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Tycho Brahe

Danish astronomer and alchemist

Tycho Brahe (14 December 1546 — 24 October 1601) was an astronomer from Denmark.[1] He observed the night sky before the invention of the telescope. He built a large observatory called Uraniborg on the island of Hven in Denmark.

Tycho Brahe
Tycho Brahe.JPG
Brahe wearing the Order of the Elephant
Born
Tyge Ottesen Brahe

14 December 1546
Died24 October 1601(1601-10-24) (aged 54)
NationalityDanish
Alma materUniversity of Copenhagen
Leipzig University
University of Rostock
OccupationNobleman, astronomer, writer
Known forTychonic system
Rudolphine Tables
Spouse(s)Kirsten Barbara Jørgensdatter
Children8
Parent(s)Otte Brahe
Beate Clausdatter Bille
Signature
Tycho Brahe Signature.svg
Monument of Tycho Brahe and Johannes Kepler in Prague

He discovered that the universe outside the Solar System could change when he studied a supernova and a comet. Johannes Kepler was his assistant. Tycho made very careful observations of the planets. When Tycho died in 1601, Kepler continued Tycho's work.

Tycho was not a modern scientist. He believed in astrology, and his astronomy was a strange mixture of scientific observation and religious belief. Although he rejected the Ptolemaic system, he also rejected the Copernican system.[2][3] He developed a geocentric theory that imagined the Sun and Moon orbited the Earth, but the other planets orbited the Sun.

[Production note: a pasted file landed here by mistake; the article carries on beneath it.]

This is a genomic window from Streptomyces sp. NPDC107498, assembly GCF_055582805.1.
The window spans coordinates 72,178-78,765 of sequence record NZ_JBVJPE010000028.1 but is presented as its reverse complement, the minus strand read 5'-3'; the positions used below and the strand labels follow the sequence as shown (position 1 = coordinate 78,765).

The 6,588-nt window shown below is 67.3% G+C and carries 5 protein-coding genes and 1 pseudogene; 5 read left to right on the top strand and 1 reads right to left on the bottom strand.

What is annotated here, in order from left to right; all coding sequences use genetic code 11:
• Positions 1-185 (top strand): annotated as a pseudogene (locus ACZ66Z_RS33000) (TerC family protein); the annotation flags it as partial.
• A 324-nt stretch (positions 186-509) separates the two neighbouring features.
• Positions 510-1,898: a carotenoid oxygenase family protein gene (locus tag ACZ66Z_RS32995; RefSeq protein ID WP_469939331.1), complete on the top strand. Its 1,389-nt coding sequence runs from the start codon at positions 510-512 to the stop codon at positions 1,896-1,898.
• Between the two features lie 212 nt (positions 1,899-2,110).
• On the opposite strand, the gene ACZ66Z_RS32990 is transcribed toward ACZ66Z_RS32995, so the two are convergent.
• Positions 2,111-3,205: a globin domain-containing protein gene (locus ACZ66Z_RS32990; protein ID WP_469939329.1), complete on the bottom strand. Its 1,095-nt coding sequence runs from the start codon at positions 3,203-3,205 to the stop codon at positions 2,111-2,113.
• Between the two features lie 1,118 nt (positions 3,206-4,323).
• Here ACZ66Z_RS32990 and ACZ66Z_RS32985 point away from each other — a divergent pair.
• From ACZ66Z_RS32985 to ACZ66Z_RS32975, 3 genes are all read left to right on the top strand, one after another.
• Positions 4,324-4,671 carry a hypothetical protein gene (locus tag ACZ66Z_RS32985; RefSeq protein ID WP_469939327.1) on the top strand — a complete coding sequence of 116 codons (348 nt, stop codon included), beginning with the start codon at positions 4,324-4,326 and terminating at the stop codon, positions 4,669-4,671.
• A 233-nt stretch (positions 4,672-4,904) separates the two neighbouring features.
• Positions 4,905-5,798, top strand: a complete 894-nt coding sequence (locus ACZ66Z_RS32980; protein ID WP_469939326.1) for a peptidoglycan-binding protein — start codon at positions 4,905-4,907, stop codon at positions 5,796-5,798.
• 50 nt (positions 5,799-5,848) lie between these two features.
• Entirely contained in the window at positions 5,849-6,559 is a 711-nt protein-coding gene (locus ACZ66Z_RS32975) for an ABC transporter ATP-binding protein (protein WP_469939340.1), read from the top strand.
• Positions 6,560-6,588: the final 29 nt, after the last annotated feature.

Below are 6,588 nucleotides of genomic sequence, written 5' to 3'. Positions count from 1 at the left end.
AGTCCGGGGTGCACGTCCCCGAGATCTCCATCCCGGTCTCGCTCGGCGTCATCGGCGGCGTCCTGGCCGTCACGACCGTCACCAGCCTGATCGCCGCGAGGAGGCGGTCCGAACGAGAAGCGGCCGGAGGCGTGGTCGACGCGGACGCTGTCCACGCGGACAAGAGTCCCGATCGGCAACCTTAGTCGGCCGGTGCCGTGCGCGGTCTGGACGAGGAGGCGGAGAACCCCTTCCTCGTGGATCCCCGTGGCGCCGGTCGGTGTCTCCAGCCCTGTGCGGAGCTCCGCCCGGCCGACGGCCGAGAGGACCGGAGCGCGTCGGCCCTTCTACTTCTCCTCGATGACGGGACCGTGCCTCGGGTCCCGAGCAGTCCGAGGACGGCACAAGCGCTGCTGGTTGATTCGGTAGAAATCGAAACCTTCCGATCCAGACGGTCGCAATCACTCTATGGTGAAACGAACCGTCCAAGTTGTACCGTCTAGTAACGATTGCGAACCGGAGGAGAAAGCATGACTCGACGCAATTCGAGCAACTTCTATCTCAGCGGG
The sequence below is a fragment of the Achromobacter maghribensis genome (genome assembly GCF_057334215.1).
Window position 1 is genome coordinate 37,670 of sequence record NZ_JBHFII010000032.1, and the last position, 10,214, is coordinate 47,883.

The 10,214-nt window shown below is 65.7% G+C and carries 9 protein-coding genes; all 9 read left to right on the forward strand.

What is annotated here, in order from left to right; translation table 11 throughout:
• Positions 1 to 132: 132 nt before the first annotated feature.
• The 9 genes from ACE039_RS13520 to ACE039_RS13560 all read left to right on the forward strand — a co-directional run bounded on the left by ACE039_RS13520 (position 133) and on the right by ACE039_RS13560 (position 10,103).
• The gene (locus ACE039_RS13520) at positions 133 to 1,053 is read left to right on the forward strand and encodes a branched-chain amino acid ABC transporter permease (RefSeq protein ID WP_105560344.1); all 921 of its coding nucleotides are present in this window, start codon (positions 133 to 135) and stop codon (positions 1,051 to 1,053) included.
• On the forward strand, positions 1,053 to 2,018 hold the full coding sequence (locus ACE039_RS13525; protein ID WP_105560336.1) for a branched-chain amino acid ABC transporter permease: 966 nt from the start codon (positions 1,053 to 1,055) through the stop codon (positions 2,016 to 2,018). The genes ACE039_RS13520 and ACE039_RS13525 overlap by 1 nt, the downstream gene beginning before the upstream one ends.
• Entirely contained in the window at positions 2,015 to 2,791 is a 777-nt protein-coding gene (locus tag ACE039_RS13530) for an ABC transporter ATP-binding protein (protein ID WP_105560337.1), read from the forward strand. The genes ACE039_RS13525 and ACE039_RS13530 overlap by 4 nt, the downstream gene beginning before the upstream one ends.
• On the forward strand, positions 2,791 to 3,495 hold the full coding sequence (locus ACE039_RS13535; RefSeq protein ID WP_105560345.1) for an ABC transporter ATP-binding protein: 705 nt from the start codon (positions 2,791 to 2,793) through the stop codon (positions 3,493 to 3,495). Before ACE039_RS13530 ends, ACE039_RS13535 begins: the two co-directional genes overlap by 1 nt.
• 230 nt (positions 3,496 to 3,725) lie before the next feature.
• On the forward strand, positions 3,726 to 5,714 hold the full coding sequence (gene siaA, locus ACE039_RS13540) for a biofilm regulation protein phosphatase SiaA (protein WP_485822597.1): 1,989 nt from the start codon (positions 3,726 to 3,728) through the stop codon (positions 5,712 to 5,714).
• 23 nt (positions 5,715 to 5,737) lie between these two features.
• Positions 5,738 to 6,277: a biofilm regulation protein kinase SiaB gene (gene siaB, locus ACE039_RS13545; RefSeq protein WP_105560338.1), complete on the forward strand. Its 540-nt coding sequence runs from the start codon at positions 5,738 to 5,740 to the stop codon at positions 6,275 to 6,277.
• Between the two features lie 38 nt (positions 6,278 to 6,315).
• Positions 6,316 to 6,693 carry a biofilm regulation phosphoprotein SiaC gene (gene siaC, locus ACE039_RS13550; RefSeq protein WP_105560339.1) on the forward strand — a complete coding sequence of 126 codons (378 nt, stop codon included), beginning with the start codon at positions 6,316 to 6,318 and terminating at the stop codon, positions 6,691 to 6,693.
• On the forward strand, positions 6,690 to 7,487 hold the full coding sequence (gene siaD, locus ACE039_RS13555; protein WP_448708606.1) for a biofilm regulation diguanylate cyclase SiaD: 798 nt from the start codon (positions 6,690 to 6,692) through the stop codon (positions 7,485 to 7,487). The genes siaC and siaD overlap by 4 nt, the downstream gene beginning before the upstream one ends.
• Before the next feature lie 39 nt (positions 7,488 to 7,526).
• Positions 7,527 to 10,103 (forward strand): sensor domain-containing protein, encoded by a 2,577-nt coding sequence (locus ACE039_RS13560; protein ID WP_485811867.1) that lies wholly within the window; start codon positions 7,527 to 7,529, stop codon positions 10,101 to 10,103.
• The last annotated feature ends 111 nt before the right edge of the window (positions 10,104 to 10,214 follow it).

Unlike most astronomers of his time, he did not believe in the unchanging celestial realm or spheres. Tycho's Nova, now called SN 1572,proved that changes did take place. Also, he worked out that comets were real celestial objects, and that their orbits were different to those of the planets.

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ReferencesEdit

  1.  Tycho Brahe 
  2. Blair, Ann 1990. Tycho Brahe's critique of Copernicus and the Copernican system. Journal of the History of Ideas, 51, 1990: 355-377.
  3. Gingerich, Owen 1973. Copernicus and Tycho. Scientific American 173, 86–101.

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